HC Deb 24 July 1990 vol 177 cc288-9
11. Mr. Michael Brown

To ask the Secretary of State for Employment what assessment he has made of the impact upon those in low-paid employment of the European Commission's draft directives on part-time and temporary work.

Mr. Howard

The draft directives would require an extra 1.75 million low-paid employees to pay national insurance contributions. I shall shortly be issuing a consultative document asking for comments on the proposals. A copy of the document will be placed in the Library.

Mr. Brown

In the light of my right hon. and learned Friend's answer, is not it clearly the Government's duty to do everything possible to ensure that the draft directive in its present form does not become European law?

Mr. Howard

My hon. Friend is absolutely right. I hope that Opposition Members, who are so quick to leap to the defence of the low paid, will join us in ensuring that they will not be docked a significant proportion of their income as a consequence of that directive.

Mr. John Evans

Will the Secretary of State confirm that while it is the European Commission's policy to try to increase the wages of the low paid, it is the Tory Government's policy—especially through the privatisation programme—to reduce those wages?

Mr. Howard

The hon. Gentleman is wrong. The result of this and other draft directives emanating from the Commission would be to destroy jobs. We have an unrivalled record of job creation during the past few years, and we do not intend to have it put at risk by directives from the Commission or any other source.

Mrs. Currie

Is my right hon. and learned Friend aware that many businesses such as those in the retail sector which rely heavily on part-time labour, especially women, are already giving pro-rata benefits, including pensions? Does he agree that that is a most welcome development which should be encouraged as it will mean that, in future, such staff will not be dependent on the public purse for pensions and other benefits when they retire?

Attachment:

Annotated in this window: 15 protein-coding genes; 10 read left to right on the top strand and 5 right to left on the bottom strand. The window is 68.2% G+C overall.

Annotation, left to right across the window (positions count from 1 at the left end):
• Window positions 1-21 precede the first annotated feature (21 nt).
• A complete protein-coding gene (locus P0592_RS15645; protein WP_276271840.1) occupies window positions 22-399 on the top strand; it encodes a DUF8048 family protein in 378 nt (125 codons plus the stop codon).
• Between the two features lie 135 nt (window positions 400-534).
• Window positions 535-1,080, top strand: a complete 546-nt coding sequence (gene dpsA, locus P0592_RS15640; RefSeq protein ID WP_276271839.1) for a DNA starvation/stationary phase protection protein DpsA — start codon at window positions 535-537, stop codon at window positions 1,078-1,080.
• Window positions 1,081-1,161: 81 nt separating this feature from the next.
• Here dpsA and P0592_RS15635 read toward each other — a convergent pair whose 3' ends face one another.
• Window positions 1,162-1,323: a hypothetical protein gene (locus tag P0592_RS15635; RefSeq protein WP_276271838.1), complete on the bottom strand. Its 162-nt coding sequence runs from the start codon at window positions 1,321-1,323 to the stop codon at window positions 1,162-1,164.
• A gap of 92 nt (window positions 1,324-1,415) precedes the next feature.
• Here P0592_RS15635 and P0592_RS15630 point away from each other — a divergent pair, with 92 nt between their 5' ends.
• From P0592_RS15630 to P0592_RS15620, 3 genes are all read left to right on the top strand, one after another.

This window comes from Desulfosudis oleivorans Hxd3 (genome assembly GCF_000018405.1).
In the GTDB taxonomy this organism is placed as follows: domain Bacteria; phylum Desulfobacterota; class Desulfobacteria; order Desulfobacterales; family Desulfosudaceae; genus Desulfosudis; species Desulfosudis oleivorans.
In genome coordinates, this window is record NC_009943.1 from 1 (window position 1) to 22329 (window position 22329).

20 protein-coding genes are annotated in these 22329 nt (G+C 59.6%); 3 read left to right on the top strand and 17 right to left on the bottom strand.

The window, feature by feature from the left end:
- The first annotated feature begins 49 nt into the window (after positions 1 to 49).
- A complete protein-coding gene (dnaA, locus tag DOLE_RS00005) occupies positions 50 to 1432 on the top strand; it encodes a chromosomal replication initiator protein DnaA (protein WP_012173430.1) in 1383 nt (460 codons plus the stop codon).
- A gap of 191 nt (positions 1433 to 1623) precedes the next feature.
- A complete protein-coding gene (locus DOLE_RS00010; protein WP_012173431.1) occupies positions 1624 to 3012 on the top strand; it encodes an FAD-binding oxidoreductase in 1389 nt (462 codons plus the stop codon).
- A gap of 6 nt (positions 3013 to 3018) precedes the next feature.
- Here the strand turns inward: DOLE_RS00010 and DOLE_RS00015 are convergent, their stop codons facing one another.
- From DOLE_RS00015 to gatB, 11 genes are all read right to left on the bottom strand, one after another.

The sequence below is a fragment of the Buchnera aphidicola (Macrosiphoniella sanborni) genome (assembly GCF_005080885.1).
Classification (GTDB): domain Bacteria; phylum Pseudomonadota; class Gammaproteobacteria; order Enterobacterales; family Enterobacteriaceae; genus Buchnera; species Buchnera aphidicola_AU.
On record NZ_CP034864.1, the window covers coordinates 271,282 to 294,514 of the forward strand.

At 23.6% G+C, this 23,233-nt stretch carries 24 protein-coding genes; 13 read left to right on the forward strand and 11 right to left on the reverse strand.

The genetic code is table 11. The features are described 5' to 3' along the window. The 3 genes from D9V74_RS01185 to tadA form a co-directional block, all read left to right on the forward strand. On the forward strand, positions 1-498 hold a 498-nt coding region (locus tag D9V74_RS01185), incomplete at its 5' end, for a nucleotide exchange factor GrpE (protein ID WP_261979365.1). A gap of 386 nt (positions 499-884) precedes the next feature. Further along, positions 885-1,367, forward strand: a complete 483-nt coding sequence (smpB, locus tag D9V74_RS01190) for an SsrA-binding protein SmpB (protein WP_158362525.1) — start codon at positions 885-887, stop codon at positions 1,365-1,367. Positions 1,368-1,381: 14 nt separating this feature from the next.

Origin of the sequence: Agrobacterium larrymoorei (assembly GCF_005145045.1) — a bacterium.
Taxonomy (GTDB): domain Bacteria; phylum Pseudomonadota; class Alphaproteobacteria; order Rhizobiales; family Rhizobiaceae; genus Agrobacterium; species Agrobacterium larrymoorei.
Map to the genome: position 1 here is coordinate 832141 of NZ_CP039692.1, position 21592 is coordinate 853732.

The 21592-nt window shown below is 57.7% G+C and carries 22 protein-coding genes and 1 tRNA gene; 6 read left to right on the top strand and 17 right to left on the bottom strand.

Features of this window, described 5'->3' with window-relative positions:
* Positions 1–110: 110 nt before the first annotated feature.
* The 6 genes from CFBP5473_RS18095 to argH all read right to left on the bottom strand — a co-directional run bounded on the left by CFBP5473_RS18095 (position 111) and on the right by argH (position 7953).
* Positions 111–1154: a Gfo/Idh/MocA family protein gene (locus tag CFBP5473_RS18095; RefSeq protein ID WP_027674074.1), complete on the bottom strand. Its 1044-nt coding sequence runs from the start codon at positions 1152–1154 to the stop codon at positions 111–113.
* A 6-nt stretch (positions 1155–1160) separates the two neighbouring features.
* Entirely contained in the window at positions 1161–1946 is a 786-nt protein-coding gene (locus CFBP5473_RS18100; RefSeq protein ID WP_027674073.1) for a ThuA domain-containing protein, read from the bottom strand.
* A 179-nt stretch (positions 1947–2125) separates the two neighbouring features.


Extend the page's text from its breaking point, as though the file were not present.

Mr. Howard

As usual, there is a great deal of substance in my hon. Friend's point. These matters are best left to the workers and the employers. It is not appropriate for burdens to be imposed on employers that they may not be able to meet and which will lead to a fall in the number of jobs available.

Mr. Blair

So that the Secretary of State does not mislead the House, can he tell us the Government's policy towards the proposal that part-time workers should be given the same rights of maternity leave, so that more women can return to work as part-time employees?

Mr. Howard

That directive has not yet been published. We shall consider its text as and when it becomes available, and regard it on its merits, as we regard all the other directives that emanate from the Commission.

Mr. Bill Walker

Does my right hon. and learned Friend agree that in the rural parts of Scotland, where part-time and temporary work are an essential part of the local economy, there could be a devastating effect if anything was done to put such jobs in jeopardy?

Mr. Howard

My hon. Friend is right, which is why we have approached these matters with such care and caution—apparently in contrast to the hon. Member for Sedgefield (Mr. Blair), who is prepared to give a warm welcome to directives that have not yet been published, and to sign a blank cheque to the Commission without knowing what costs are involved.